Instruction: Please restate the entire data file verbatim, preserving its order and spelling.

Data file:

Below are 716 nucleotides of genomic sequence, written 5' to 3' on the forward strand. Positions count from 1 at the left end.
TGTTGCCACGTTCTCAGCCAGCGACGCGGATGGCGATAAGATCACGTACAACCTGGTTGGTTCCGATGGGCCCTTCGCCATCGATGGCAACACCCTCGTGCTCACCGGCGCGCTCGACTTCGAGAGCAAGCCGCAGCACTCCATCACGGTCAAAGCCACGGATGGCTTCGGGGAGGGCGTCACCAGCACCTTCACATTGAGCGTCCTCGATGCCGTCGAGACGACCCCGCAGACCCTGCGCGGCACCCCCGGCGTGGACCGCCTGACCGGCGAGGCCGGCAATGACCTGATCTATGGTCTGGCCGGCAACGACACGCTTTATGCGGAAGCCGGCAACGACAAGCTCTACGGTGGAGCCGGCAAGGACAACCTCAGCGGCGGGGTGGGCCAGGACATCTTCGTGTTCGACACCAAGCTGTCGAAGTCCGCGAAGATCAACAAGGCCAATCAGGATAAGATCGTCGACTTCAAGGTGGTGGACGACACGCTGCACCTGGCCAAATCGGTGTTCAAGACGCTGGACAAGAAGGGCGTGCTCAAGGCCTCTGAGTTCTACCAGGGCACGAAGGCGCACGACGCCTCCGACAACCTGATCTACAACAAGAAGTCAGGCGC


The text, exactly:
Below are 716 nucleotides of genomic sequence, written 5' to 3' on the forward strand. Positions count from 1 at the left end.
TGTTGCCACGTTCTCAGCCAGCGACGCGGATGGCGATAAGATCACGTACAACCTGGTTGGTTCCGATGGGCCCTTCGCCATCGATGGCAACACCCTCGTGCTCACCGGCGCGCTCGACTTCGAGAGCAAGCCGCAGCACTCCATCACGGTCAAAGCCACGGATGGCTTCGGGGAGGGCGTCACCAGCACCTTCACATTGAGCGTCCTCGATGCCGTCGAGACGACCCCGCAGACCCTGCGCGGCACCCCCGGCGTGGACCGCCTGACCGGCGAGGCCGGCAATGACCTGATCTATGGTCTGGCCGGCAACGACACGCTTTATGCGGAAGCCGGCAACGACAAGCTCTACGGTGGAGCCGGCAAGGACAACCTCAGCGGCGGGGTGGGCCAGGACATCTTCGTGTTCGACACCAAGCTGTCGAAGTCCGCGAAGATCAACAAGGCCAATCAGGATAAGATCGTCGACTTCAAGGTGGTGGACGACACGCTGCACCTGGCCAAATCGGTGTTCAAGACGCTGGACAAGAAGGGCGTGCTCAAGGCCTCTGAGTTCTACCAGGGCACGAAGGCGCACGACGCCTCCGACAACCTGATCTACAACAAGAAGTCAGGCGC